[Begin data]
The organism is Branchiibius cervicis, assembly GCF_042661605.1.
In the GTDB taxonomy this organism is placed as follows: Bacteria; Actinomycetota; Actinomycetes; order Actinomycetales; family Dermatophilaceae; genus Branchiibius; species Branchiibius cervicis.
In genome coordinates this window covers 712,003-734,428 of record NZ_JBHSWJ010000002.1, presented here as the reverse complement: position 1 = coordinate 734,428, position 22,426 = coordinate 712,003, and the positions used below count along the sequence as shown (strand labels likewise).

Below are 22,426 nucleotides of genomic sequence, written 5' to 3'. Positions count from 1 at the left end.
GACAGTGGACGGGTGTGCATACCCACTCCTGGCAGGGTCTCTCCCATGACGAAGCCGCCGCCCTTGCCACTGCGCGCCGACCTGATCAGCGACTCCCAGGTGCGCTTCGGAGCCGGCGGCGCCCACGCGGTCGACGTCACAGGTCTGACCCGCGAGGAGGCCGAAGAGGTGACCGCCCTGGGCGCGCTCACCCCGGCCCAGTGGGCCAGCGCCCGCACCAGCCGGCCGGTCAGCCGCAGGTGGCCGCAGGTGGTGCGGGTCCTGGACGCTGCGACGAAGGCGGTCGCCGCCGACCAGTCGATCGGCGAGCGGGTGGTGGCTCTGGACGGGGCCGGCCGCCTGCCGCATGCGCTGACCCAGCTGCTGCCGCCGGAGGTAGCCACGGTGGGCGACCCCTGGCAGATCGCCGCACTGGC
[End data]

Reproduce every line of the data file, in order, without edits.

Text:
The organism is Branchiibius cervicis, assembly GCF_042661605.1.
In the GTDB taxonomy this organism is placed as follows: Bacteria; Actinomycetota; Actinomycetes; order Actinomycetales; family Dermatophilaceae; genus Branchiibius; species Branchiibius cervicis.
In genome coordinates this window covers 712,003-734,428 of record NZ_JBHSWJ010000002.1, presented here as the reverse complement: position 1 = coordinate 734,428, position 22,426 = coordinate 712,003, and the positions used below count along the sequence as shown (strand labels likewise).

Below are 22,426 nucleotides of genomic sequence, written 5' to 3'. Positions count from 1 at the left end.
GACAGTGGACGGGTGTGCATACCCACTCCTGGCAGGGTCTCTCCCATGACGAAGCCGCCGCCCTTGCCACTGCGCGCCGACCTGATCAGCGACTCCCAGGTGCGCTTCGGAGCCGGCGGCGCCCACGCGGTCGACGTCACAGGTCTGACCCGCGAGGAGGCCGAAGAGGTGACCGCCCTGGGCGCGCTCACCCCGGCCCAGTGGGCCAGCGCCCGCACCAGCCGGCCGGTCAGCCGCAGGTGGCCGCAGGTGGTGCGGGTCCTGGACGCTGCGACGAAGGCGGTCGCCGCCGACCAGTCGATCGGCGAGCGGGTGGTGGCTCTGGACGGGGCCGGCCGCCTGCCGCATGCGCTGACCCAGCTGCTGCCGCCGGAGGTAGCCACGGTGGGCGACCCCTGGCAGATCGCCGCACTGGC